China has also claimed to have developed heat-seeking hypersonic missiles ahead of the US, which could target aircraft carriers and moving vehicles. Meanwhile, North Korea stated last September that it fired a missile into the Sea of Japan and that it was a hypersonic device. 

File:Project 0901 Flying Vehicle.jpg - Wikimedia Commons
Project 0901 Flying Vehicle – Wikimedia Commons

Existing intercept missiles can only travel at a maximum speed of 1,700 meters per second. Electromagnetic railgun interceptors are predicted to achieve speeds of over 2,000 meters per second. A prototype attained a speed of roughly 2,300 meters per second during the research stage. 

While the US has reportedly abandoned a railgun project without even sending a single weapon to sea. Japan, on the other hand, is hopeful that the weapon will be able to intercept hypersonic weapons. Railguns are capable of firing interceptors at different speeds. Operators can change the speed of an interceptor by adjusting the amount of electrical power they utilize. Moreover, railguns are also stealthy due to the small size of their “bullets”.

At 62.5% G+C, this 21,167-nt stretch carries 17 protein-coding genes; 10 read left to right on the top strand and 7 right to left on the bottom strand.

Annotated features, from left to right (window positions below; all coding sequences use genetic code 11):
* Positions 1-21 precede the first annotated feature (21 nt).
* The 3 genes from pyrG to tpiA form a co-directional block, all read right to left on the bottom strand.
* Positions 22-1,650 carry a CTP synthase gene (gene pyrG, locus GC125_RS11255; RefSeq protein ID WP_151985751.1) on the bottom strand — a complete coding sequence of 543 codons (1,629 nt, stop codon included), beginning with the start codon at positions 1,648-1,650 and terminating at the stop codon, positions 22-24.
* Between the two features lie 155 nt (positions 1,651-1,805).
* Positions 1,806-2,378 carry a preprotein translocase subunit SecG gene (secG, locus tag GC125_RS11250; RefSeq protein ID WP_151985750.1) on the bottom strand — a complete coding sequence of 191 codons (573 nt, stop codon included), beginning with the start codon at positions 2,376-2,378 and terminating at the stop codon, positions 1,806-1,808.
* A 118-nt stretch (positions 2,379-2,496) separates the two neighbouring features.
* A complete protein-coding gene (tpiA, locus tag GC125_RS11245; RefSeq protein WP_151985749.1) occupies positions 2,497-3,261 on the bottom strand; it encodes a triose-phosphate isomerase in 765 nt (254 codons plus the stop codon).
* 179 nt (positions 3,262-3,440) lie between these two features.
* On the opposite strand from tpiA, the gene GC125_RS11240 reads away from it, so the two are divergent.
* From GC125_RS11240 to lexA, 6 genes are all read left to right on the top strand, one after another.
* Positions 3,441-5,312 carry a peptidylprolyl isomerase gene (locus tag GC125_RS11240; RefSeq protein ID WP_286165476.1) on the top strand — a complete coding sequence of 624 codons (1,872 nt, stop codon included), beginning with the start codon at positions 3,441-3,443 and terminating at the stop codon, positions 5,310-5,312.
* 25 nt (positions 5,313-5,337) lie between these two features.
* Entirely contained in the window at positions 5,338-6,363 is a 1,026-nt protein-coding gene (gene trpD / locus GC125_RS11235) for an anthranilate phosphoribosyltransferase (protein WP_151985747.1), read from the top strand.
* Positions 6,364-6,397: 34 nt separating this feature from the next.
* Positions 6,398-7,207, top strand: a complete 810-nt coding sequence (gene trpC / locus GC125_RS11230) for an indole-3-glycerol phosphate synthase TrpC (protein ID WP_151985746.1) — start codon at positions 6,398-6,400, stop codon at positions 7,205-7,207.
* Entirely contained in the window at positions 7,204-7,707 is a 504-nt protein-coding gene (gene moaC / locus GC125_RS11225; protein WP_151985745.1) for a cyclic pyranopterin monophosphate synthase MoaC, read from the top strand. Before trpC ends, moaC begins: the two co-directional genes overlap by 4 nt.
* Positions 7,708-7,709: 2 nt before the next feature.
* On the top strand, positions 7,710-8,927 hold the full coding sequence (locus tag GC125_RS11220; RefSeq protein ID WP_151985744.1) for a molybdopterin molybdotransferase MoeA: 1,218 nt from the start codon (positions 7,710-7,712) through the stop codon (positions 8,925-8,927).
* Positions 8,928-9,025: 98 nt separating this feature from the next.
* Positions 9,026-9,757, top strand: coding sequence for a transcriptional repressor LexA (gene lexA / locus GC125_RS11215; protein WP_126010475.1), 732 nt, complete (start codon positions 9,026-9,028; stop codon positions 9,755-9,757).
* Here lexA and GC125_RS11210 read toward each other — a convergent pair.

Despite its many advantages, the railgun has certain flaws for which Japan must find a solution. During the development phase, the US military uncovered flaws that made the weapon more of a nuisance than a useful tool.

China-Missile
File Image: China’s Hypersonic Wind unnel

Although it is still less expensive than a missile, the rounds are costlier than anticipated since they require more complicated navigation systems to avoid being rendered unusable by a simple GPS jammer.

Maintenance and power generation are also major issues. To fire the cannon, it takes a lot of power, and the sheer force of shooting hypervelocity bullets soon wears down the barrel. After a few hundred bullets, the barrel would most certainly need to be changed, limiting the gun to a single engagement.